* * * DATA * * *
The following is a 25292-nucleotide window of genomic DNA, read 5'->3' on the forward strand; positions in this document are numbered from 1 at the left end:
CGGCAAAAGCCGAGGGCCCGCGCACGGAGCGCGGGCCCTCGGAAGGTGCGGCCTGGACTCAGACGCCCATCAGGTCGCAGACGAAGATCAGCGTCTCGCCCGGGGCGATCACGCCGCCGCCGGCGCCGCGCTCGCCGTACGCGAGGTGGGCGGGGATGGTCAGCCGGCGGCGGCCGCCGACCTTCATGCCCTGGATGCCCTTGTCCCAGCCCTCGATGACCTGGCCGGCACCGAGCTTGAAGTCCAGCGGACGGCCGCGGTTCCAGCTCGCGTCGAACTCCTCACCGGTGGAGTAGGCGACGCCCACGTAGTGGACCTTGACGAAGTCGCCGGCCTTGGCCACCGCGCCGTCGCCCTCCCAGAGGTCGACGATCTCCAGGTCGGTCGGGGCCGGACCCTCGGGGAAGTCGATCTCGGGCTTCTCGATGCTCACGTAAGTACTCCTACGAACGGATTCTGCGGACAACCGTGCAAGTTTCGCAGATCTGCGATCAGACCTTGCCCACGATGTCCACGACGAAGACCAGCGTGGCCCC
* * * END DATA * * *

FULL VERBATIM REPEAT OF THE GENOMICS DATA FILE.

The following is a 25292-nucleotide window of genomic DNA, read 5'->3' on the forward strand; positions in this document are numbered from 1 at the left end:
CGGCAAAAGCCGAGGGCCCGCGCACGGAGCGCGGGCCCTCGGAAGGTGCGGCCTGGACTCAGACGCCCATCAGGTCGCAGACGAAGATCAGCGTCTCGCCCGGGGCGATCACGCCGCCGCCGGCGCCGCGCTCGCCGTACGCGAGGTGGGCGGGGATGGTCAGCCGGCGGCGGCCGCCGACCTTCATGCCCTGGATGCCCTTGTCCCAGCCCTCGATGACCTGGCCGGCACCGAGCTTGAAGTCCAGCGGACGGCCGCGGTTCCAGCTCGCGTCGAACTCCTCACCGGTGGAGTAGGCGACGCCCACGTAGTGGACCTTGACGAAGTCGCCGGCCTTGGCCACCGCGCCGTCGCCCTCCCAGAGGTCGACGATCTCCAGGTCGGTCGGGGCCGGACCCTCGGGGAAGTCGATCTCGGGCTTCTCGATGCTCACGTAAGTACTCCTACGAACGGATTCTGCGGACAACCGTGCAAGTTTCGCAGATCTGCGATCAGACCTTGCCCACGATGTCCACGACGAAGACCAGCGTGGCCCC